Marking a Milestone: A Decade of Sivivane Camp
In 2019, we are proudly celebrating a decade of Sivivane Camp—a SeriousFun Partner Program operated in collaboration with Young Heroes, a non-profit organization in Eswatini (formerly Swaziland). During our 10-year partnership, over 12,000 camp and outreach experiences have been provided across the country. Milestones such as these give occasion to pause, reflect, and celebrate the incredible impact this program has had on children and families affected by serious illness in Eswatini.
A Partnership of Common Values
In Swazi culture, a ‘sivivane’ is a carefully stacked pile of stones which indicates a place of safety or a refuge on a long journey. In 2009, when SeriousFun initiated the partnership with Young Heroes, former Camp Director and current Young Heroes Executive Director Khulekani Magongo chose to name the camp after the nation’s symbol of safety and refuge. This bridging of local culture and camp culture resulted in Sivivane Camp. Camp is one of many programs that Young Heroes has embedded into its programmatic footprint in order to benefit children and families living with HIV in Eswatini. Other programs include comprehensive healthcare, educational support, HIV prevention, and vocational training. Ultimately, Young Heroes helps vulnerable youth to grow successfully into self-sufficient, healthy adults. With our aligned visions, it’s no surprise that this partnership has been so successful over the past 10 years and that camp is one of Young Heroes’ most sought-after programs.
Phumzile Hlatshwayo, Sivivane Camp Director and Communications Officer at Young Heroes, recognizes the value of the partnership with SeriousFun. “Camp enables us to reach adolescents who are HIV positive and in great need of support. It is a fruitful partnership that has opened many doors for so many children. I have seen firsthand the life-changing impact.”
Phumzile explains that after a decade of programming, Sivivane Camp has become recognized as a critical intervention for children living with HIV in her country.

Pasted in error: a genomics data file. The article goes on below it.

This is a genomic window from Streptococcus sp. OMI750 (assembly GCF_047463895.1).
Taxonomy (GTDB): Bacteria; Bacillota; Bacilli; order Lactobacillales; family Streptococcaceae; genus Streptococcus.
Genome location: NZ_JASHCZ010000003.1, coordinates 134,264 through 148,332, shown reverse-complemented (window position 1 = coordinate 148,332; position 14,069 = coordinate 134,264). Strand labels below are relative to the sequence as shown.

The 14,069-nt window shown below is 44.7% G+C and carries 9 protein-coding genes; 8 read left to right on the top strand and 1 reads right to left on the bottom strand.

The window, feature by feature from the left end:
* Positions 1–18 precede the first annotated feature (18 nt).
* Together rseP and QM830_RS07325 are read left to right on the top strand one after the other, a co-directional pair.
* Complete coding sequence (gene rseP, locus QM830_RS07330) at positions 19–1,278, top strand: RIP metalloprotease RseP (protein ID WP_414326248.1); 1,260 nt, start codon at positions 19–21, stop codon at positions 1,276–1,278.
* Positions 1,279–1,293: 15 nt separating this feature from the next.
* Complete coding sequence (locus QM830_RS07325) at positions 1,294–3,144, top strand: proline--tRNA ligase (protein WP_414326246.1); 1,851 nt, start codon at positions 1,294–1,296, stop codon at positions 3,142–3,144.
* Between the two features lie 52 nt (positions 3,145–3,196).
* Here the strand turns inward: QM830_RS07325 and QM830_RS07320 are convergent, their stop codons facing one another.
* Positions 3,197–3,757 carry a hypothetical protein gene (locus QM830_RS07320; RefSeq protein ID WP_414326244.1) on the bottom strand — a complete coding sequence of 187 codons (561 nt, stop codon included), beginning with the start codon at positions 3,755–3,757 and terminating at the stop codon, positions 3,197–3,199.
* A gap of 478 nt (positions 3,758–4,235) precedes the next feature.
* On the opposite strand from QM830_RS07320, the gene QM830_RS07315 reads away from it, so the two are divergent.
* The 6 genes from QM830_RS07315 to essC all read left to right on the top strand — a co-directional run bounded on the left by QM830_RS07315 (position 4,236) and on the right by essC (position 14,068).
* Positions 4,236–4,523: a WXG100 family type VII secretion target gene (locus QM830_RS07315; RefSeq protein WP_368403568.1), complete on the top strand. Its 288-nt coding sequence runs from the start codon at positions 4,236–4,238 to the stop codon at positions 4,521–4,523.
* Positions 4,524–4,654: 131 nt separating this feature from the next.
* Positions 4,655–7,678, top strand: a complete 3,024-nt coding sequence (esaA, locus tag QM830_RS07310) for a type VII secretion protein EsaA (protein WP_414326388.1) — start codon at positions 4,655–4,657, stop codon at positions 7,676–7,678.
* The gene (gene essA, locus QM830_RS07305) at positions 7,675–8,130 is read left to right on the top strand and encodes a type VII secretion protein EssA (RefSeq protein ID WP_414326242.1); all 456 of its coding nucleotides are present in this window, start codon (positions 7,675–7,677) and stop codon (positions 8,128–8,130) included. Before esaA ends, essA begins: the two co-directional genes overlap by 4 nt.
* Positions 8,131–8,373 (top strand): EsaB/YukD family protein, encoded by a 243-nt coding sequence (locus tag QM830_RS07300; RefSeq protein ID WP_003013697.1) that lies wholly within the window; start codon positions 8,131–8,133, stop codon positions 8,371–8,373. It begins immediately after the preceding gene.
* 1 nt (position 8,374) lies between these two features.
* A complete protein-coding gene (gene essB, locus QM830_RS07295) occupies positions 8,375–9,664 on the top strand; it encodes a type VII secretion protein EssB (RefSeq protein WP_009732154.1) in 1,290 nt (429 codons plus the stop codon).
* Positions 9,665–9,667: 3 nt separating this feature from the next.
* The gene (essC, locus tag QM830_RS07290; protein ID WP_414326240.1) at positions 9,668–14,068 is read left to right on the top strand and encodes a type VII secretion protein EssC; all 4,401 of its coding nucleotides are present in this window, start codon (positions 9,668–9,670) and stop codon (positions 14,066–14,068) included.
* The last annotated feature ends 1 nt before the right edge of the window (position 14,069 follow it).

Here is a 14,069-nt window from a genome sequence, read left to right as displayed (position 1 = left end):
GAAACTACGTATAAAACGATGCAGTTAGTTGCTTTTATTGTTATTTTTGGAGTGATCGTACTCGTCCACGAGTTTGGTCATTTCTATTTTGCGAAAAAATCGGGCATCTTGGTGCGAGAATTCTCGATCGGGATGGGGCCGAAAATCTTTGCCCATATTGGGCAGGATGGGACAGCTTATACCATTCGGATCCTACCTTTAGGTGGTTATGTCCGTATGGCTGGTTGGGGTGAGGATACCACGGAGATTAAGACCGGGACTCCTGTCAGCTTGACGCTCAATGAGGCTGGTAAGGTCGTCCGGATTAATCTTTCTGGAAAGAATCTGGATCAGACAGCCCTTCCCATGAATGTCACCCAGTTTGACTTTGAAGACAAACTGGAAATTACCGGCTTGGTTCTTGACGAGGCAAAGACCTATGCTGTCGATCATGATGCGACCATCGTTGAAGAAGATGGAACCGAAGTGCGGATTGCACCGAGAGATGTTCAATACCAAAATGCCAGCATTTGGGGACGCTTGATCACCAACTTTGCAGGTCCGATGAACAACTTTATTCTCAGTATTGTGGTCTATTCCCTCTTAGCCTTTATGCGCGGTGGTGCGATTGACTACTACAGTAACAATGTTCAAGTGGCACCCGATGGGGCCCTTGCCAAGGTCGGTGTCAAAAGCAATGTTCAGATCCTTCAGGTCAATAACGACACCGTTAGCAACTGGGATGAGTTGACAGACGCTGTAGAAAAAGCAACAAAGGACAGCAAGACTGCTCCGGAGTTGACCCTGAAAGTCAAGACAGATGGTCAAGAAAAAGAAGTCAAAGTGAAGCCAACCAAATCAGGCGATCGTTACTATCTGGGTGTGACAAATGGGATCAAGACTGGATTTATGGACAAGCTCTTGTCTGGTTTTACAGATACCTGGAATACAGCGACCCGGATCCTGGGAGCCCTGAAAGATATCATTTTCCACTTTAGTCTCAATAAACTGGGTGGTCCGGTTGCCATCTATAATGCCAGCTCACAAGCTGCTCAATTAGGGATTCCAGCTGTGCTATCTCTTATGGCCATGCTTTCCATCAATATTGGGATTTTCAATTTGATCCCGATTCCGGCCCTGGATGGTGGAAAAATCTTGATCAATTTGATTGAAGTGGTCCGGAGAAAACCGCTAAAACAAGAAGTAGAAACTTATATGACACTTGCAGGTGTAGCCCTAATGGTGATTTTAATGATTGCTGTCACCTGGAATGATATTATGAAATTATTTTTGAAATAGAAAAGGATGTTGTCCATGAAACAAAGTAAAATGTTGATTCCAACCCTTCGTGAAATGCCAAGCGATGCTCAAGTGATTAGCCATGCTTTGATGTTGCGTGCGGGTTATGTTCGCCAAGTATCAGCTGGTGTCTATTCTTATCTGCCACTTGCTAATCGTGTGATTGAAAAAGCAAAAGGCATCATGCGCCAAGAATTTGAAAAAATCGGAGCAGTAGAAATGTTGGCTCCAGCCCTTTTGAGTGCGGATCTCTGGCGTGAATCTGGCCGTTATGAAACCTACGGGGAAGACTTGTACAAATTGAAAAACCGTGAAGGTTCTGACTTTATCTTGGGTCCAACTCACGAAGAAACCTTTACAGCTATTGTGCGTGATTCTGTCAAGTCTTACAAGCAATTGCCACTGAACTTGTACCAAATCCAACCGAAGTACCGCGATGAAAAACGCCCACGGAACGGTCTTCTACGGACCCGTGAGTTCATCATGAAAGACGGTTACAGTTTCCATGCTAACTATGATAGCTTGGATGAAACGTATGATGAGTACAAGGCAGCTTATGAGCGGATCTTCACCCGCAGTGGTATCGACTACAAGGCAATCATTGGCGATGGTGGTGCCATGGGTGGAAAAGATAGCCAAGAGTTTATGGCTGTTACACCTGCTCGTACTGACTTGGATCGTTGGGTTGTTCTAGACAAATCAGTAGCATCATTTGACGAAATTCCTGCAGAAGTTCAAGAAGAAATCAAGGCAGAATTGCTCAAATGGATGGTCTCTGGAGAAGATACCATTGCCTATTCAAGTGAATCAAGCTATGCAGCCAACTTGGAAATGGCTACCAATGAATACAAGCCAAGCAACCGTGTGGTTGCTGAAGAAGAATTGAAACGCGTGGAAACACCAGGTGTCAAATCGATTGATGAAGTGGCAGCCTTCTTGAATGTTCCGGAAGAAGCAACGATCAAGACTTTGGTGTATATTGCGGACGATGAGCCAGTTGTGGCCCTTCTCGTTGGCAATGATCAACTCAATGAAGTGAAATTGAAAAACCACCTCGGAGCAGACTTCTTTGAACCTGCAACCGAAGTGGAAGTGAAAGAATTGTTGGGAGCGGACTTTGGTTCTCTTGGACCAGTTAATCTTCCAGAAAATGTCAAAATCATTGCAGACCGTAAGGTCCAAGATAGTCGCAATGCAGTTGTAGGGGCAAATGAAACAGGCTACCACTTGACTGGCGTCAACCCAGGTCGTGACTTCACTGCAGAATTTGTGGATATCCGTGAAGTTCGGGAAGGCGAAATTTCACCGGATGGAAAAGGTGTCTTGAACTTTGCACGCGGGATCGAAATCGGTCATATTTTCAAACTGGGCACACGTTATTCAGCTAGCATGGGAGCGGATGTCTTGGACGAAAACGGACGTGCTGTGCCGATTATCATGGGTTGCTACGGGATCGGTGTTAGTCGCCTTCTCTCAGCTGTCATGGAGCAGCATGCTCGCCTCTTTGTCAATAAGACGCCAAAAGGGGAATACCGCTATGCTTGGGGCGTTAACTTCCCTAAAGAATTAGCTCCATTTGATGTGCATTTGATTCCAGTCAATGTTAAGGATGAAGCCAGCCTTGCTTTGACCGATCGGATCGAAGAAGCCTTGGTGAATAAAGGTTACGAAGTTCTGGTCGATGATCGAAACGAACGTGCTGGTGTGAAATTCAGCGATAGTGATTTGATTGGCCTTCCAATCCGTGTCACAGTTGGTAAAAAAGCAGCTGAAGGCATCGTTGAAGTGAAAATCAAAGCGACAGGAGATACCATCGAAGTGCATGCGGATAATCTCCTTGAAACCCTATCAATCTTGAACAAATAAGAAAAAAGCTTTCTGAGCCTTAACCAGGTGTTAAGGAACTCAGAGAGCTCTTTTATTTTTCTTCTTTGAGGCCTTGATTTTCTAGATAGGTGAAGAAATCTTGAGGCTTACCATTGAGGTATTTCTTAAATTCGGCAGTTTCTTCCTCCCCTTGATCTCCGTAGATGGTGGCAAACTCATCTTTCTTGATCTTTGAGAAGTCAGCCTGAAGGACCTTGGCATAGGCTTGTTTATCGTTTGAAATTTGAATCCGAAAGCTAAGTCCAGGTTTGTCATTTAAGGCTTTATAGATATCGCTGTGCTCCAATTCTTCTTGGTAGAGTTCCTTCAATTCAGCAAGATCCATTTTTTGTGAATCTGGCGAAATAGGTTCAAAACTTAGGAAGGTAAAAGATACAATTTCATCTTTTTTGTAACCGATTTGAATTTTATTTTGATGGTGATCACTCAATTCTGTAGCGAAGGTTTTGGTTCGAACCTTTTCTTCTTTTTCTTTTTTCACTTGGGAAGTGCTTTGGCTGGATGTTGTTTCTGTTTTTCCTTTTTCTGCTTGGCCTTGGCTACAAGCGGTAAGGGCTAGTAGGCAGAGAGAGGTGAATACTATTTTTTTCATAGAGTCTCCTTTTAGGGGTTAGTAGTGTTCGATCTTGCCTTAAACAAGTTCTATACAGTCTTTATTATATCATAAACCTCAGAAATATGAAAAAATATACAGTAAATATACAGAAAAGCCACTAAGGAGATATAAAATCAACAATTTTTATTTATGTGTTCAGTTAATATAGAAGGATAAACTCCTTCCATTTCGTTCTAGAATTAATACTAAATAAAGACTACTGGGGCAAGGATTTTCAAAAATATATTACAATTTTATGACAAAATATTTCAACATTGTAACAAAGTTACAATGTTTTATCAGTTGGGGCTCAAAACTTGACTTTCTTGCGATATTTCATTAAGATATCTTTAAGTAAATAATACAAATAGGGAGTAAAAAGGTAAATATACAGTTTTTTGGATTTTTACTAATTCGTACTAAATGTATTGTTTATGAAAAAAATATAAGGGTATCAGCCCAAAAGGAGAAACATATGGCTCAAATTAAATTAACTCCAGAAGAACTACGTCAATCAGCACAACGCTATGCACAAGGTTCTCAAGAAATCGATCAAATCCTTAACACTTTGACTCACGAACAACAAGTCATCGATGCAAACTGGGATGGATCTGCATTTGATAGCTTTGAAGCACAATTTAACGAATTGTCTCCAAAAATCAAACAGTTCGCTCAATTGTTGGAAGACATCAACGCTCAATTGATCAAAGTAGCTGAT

“Camp is a safe space where children who are going through similar life challenges have the chance to interact and learn from each other.”
“It allows them to see they are not the only ones with HIV. They see role models—older campers who are adhering to their meds and who share how they overcame their challenges. Yes, it boosts their confidence and self-esteem, but even more critically—it makes them realize they can live a full life too.”
Camp as a Critical Intervention
The way children learn about Sivivane Camp highlights just how integrated camp has become at Young Heroes, and as it relates to the treatment of children living with HIV in Eswatini. At Young Heroes, Family Days are held at clinics throughout the country. During a typical Family Day, children are examined by a medical practitioner and receive HIV/ AIDS education. They are offered HIV testing and TB screening. Those who are diagnosed as HIV positive receive free medication, follow-up visits, and are enrolled in monthly peer support groups called Teen Clubs. Once enrolled in Teen Clubs, children learn about Sivivane Camp, where they have the opportunity to have fun in a safe environment, surrounded by peers and positive adult role models.
Phumzile continues, “Children who attend camp come back to Teen Club and share what they have experienced with others. This is powerful, because campers have seen that there is hope; many of their peers have newfound confidence, their own self-esteem has increased, and they now believe a happy future is possible. Camp is powerful because it creates a ripple effect across children participating in other programs, from other communities, across the whole country.” The life-changing impact of camp for children in Eswatini is undeniable and as Phumzile describes, its positive effects do not end there. “For us individuals working in this sector—doctors, youth workers, donor relations managers—it is easy to get tired, demotivated and to wonder if progress is truly being made. In the day to day, it can be just ‘go go go’. But at camp, you are given the chance to stop and realize the impact. It makes you sit down and take it all in. One way or another, it changes you personally and professionally, and motivates you to keep fighting for this cause.”
Vision for the Future
Though a decade has passed, this is just the beginning for Sivivane. When asked about her hopes for the future, Phumzile talks of serving more children, reaching those in rural areas that have limited access to services, and diversifying the programmatic footprint to include family weekend programming. Together, we look forward to providing camp to even more children in need—offering life-changing support and serving as that place of refuge along their personal journeys for years to come.